Visiting Easter Island (Boat-Based)

Cruising Lifestyle (continued)

 
Looking east at the volcano cones on the Poike Peninsula.   Looking down at the rugged coastline and surf. These are some of the views that I enjoyed during my walkabout, when I sat on some convenient rocks to take in the scenery.

 
A piece of obsidian on the ground.   I took a self-portrait of my shadow. I look like a hunchback because I'm wearing my day pack.

Some things to ponder...

Easter Island nowadays is centralized in Hanga Roa and is mostly tourist-oriented. Most of the supplies and provisions are brought to the island, via the occasional freighter or the more frequent Lan Chile flights. Some of the people are probably natives, and of them some might have Rapa Nui or Polynesian blood in them. But they are all basically modern people and for the most part follow modern customs.

It's interesting to ponder what it would have been like during the period of the ancient moai-building culture. There would have been many more people spread over the entire island and they would have supported themselves entirely through local farming and fishing. They all would have been full-blooded Rapa Nui due to the island's extreme isolation. Everyone would have been fully immersed in the customs and rituals of the day, which no doubt would have been very different from our modern culture.

Whatever drove them to create the numerous ahu and moai must have been an incredibly powerful cultural and spiritual force, since they spent a huge amount of time and effort creating, transporting, and erecting the hundreds and hundreds of stone structures and statues. This process would have required coordinating the efforts of many people, which in turn would have required a stable hierarchical management structure of workers and bosses. The process also would have required numerous additional people to operate the island's basic infrastructure, providing all the necessities of life so the moai builders could concentrate on moai building and not farming or fishing, etc. So Easter Island must have had a large active coordinated and fully self-contained indigenous society, unlike today. And all of this activity was going on ashore by the moai right where we ourselves walked. We trod in the very same footsteps of the ancient moai builders.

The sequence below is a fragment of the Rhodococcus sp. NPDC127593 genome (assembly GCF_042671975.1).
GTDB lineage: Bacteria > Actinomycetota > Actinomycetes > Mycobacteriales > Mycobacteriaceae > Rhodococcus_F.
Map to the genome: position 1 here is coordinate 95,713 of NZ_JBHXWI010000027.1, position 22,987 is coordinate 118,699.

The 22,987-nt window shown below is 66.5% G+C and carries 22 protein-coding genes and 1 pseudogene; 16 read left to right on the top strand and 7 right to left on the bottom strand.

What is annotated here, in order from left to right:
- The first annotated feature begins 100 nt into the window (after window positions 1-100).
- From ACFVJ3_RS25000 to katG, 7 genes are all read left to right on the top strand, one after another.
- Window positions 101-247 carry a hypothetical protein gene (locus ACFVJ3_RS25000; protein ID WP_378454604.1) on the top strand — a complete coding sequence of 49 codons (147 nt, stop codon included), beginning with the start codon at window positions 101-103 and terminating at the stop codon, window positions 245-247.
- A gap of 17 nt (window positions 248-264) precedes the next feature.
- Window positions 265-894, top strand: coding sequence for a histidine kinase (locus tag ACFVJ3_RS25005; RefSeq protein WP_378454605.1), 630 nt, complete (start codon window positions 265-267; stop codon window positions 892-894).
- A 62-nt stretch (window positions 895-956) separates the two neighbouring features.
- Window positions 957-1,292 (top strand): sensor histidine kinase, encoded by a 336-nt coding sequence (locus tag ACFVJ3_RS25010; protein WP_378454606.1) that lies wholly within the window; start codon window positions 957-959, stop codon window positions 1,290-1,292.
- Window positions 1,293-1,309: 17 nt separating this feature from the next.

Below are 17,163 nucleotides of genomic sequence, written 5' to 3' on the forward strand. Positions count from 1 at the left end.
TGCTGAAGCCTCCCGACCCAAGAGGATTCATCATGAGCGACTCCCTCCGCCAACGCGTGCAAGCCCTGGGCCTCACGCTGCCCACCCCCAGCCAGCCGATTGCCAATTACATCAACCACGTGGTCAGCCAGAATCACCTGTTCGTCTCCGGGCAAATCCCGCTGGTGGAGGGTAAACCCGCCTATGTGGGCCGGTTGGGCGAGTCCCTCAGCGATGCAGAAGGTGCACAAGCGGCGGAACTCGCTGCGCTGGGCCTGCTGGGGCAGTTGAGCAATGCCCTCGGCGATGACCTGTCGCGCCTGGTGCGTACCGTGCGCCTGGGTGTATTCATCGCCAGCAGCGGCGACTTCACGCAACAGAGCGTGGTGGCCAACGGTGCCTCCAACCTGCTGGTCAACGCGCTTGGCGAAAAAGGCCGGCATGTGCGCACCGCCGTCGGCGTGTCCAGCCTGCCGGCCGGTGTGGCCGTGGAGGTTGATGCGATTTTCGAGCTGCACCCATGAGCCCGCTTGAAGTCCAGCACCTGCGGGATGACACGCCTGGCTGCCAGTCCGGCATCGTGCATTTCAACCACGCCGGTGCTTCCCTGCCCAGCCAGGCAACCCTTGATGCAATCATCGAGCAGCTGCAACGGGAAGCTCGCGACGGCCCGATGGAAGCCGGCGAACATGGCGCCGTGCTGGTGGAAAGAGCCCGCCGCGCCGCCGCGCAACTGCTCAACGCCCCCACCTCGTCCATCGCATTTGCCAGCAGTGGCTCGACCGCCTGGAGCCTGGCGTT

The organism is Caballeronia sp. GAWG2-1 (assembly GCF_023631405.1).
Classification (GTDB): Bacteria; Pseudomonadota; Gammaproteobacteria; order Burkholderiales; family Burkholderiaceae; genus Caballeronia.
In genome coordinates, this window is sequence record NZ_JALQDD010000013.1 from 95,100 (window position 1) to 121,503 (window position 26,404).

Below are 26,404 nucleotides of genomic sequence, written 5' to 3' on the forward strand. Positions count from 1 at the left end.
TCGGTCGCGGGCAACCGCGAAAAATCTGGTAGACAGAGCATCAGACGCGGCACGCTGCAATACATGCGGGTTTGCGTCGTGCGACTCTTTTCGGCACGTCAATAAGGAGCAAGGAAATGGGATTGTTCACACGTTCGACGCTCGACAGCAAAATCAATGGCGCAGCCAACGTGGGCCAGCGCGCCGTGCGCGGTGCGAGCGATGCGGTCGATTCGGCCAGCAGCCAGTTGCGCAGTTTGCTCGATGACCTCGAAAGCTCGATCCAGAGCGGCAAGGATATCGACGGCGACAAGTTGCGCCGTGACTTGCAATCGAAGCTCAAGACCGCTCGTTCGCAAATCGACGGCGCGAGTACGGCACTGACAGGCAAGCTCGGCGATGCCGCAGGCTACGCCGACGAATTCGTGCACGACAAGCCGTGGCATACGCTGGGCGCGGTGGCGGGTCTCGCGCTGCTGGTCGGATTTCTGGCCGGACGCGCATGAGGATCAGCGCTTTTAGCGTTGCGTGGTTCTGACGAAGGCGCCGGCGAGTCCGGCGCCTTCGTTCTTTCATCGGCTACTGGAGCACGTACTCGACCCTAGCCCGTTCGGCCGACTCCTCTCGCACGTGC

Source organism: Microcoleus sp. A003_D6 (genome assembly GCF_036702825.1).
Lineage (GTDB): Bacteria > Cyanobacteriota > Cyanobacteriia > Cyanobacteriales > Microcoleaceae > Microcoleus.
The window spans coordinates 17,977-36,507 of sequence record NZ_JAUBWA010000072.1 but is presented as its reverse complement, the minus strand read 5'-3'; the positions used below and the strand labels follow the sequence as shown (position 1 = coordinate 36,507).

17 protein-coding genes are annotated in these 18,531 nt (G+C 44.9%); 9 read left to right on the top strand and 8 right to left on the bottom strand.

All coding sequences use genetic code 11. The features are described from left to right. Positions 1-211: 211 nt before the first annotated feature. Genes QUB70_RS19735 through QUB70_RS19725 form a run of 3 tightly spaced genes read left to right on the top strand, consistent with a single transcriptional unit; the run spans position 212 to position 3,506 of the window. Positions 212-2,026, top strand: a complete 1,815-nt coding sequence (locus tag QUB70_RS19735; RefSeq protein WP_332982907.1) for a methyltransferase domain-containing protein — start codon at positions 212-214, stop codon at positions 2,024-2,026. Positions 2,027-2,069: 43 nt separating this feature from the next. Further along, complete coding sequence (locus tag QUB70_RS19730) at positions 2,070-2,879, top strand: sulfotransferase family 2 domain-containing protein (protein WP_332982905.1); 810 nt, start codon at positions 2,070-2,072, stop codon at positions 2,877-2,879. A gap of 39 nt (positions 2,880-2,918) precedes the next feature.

On the day that I went for a walkabout on the path along the coast, I came to a beautiful overlook on a point of land. There were convenient rocks to sit on, so I sat down and enjoyed the view. There were spectacular views of the coast to the left and right on either side of the point, as well as looking down towards the surf crashing on the eroded basalt of the cliffs. Scattered on the ground where I was seated I saw hundreds of tiny flakes of obsidian, many more than I had noticed elsewhere. Letting my imagination wander, I surmised that perhaps the ancient stoneworkers sat here, chatting and enjoying the view as they worked the raw obsidian from the nearby gully, fashioning tools, weapons, or even the obsidian eyes of the moai. Over the years, the chipped-off flakes of obsidian accumulated on the ground, and they are still visible today. At least that's my story, and I'm stickin' to it!

It's also interesting to think about the time before human habitation when the all-volcanic island was still forming. The whole area around Anakena has very obvious signs of volcanism, such as cinder cones, surface lava flows, cliffs with layered lava flows, plus, most obviously, actual volcanoes. Back then, there would have been sporadic volcanic activity, and when active the cinder cone adjacent to the beach would have been spewing smoke and fire and clinkers of smelted earth. Downhill from the major volcano the landscape would have been covered by hot smoking lava flows, and where the lava reached the sea, there would have been towering white clouds of steam. At night, the sparkling swaths of starlight from the Milky Way would have been dimmed by the dull red glow of molten lava spreading over the landscape. From the output of these volcanoes, thousands of years later Rapa Nui islanders would carve hundreds of immense statues.


 
A spectacular wide-angle view of Anakena, taken from atop the cinder cone.  

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